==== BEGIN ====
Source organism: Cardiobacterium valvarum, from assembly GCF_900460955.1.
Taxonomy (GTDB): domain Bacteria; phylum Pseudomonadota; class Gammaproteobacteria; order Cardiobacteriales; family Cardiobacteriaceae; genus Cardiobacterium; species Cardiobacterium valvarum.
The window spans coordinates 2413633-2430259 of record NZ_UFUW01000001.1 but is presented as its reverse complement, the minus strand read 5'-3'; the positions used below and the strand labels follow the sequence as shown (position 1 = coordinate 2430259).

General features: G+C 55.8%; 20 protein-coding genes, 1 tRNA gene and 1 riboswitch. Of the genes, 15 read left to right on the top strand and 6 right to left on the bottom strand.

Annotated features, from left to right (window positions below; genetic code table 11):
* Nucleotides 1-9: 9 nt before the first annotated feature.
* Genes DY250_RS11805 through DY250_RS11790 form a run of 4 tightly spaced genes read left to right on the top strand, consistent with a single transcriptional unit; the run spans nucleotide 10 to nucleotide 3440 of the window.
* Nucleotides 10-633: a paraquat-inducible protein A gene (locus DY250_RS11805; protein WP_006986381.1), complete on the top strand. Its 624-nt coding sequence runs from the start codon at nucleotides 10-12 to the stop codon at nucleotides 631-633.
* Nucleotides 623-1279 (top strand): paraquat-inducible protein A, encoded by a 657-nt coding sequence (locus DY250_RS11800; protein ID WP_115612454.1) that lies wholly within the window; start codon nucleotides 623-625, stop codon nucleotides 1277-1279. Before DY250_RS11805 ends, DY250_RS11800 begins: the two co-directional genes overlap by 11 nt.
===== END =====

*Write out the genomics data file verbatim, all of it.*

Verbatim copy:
Source organism: Cardiobacterium valvarum, from assembly GCF_900460955.1.
Taxonomy (GTDB): domain Bacteria; phylum Pseudomonadota; class Gammaproteobacteria; order Cardiobacteriales; family Cardiobacteriaceae; genus Cardiobacterium; species Cardiobacterium valvarum.
The window spans coordinates 2413633-2430259 of record NZ_UFUW01000001.1 but is presented as its reverse complement, the minus strand read 5'-3'; the positions used below and the strand labels follow the sequence as shown (position 1 = coordinate 2430259).

General features: G+C 55.8%; 20 protein-coding genes, 1 tRNA gene and 1 riboswitch. Of the genes, 15 read left to right on the top strand and 6 right to left on the bottom strand.

Annotated features, from left to right (window positions below; genetic code table 11):
* Nucleotides 1-9: 9 nt before the first annotated feature.
* Genes DY250_RS11805 through DY250_RS11790 form a run of 4 tightly spaced genes read left to right on the top strand, consistent with a single transcriptional unit; the run spans nucleotide 10 to nucleotide 3440 of the window.
* Nucleotides 10-633: a paraquat-inducible protein A gene (locus DY250_RS11805; protein WP_006986381.1), complete on the top strand. Its 624-nt coding sequence runs from the start codon at nucleotides 10-12 to the stop codon at nucleotides 631-633.
* Nucleotides 623-1279 (top strand): paraquat-inducible protein A, encoded by a 657-nt coding sequence (locus DY250_RS11800; protein ID WP_115612454.1) that lies wholly within the window; start codon nucleotides 623-625, stop codon nucleotides 1277-1279. Before DY250_RS11805 ends, DY250_RS11800 begins: the two co-directional genes overlap by 11 nt.